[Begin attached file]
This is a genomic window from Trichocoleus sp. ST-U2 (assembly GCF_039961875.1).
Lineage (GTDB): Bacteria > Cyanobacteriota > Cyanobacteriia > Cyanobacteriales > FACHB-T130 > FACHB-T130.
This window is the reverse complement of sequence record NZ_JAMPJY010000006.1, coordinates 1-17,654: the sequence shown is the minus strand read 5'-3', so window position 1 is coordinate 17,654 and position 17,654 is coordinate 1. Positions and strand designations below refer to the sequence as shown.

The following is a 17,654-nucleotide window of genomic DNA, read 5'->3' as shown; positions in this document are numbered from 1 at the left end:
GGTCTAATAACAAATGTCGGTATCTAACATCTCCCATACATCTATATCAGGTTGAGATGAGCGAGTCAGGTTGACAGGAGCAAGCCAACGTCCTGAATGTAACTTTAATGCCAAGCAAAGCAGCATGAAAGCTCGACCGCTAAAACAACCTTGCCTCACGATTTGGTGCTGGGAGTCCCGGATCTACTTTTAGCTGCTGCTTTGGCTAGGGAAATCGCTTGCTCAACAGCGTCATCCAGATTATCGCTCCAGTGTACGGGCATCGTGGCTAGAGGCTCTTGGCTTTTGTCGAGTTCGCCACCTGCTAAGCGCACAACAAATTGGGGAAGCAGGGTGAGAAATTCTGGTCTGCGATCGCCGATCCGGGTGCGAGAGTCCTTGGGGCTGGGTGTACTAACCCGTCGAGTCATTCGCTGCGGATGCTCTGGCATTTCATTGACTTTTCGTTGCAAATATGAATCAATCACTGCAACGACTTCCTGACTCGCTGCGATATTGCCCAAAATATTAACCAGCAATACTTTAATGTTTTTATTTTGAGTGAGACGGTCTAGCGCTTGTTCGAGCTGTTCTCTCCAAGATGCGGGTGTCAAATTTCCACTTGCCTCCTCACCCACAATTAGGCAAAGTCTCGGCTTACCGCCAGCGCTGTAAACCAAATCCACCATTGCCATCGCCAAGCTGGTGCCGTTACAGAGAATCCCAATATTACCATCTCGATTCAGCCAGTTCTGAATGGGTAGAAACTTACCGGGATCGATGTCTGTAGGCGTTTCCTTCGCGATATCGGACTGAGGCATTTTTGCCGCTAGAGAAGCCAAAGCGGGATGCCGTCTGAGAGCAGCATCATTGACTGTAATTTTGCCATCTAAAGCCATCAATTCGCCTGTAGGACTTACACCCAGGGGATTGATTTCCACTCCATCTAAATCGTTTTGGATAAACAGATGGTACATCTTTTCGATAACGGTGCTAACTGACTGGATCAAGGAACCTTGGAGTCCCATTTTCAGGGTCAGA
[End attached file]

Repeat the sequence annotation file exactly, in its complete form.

This is a genomic window from Trichocoleus sp. ST-U2 (assembly GCF_039961875.1).
Lineage (GTDB): Bacteria > Cyanobacteriota > Cyanobacteriia > Cyanobacteriales > FACHB-T130 > FACHB-T130.
This window is the reverse complement of sequence record NZ_JAMPJY010000006.1, coordinates 1-17,654: the sequence shown is the minus strand read 5'-3', so window position 1 is coordinate 17,654 and position 17,654 is coordinate 1. Positions and strand designations below refer to the sequence as shown.

The following is a 17,654-nucleotide window of genomic DNA, read 5'->3' as shown; positions in this document are numbered from 1 at the left end:
GGTCTAATAACAAATGTCGGTATCTAACATCTCCCATACATCTATATCAGGTTGAGATGAGCGAGTCAGGTTGACAGGAGCAAGCCAACGTCCTGAATGTAACTTTAATGCCAAGCAAAGCAGCATGAAAGCTCGACCGCTAAAACAACCTTGCCTCACGATTTGGTGCTGGGAGTCCCGGATCTACTTTTAGCTGCTGCTTTGGCTAGGGAAATCGCTTGCTCAACAGCGTCATCCAGATTATCGCTCCAGTGTACGGGCATCGTGGCTAGAGGCTCTTGGCTTTTGTCGAGTTCGCCACCTGCTAAGCGCACAACAAATTGGGGAAGCAGGGTGAGAAATTCTGGTCTGCGATCGCCGATCCGGGTGCGAGAGTCCTTGGGGCTGGGTGTACTAACCCGTCGAGTCATTCGCTGCGGATGCTCTGGCATTTCATTGACTTTTCGTTGCAAATATGAATCAATCACTGCAACGACTTCCTGACTCGCTGCGATATTGCCCAAAATATTAACCAGCAATACTTTAATGTTTTTATTTTGAGTGAGACGGTCTAGCGCTTGTTCGAGCTGTTCTCTCCAAGATGCGGGTGTCAAATTTCCACTTGCCTCCTCACCCACAATTAGGCAAAGTCTCGGCTTACCGCCAGCGCTGTAAACCAAATCCACCATTGCCATCGCCAAGCTGGTGCCGTTACAGAGAATCCCAATATTACCATCTCGATTCAGCCAGTTCTGAATGGGTAGAAACTTACCGGGATCGATGTCTGTAGGCGTTTCCTTCGCGATATCGGACTGAGGCATTTTTGCCGCTAGAGAAGCCAAAGCGGGATGCCGTCTGAGAGCAGCATCATTGACTGTAATTTTGCCATCTAAAGCCATCAATTCGCCTGTAGGACTTACACCCAGGGGATTGATTTCCACTCCATCTAAATCGTTTTGGATAAACAGATGGTACATCTTTTCGATAACGGTGCTAACTGACTGGATCAAGGAACCTTGGAGTCCCATTTTCAGGGTCAGA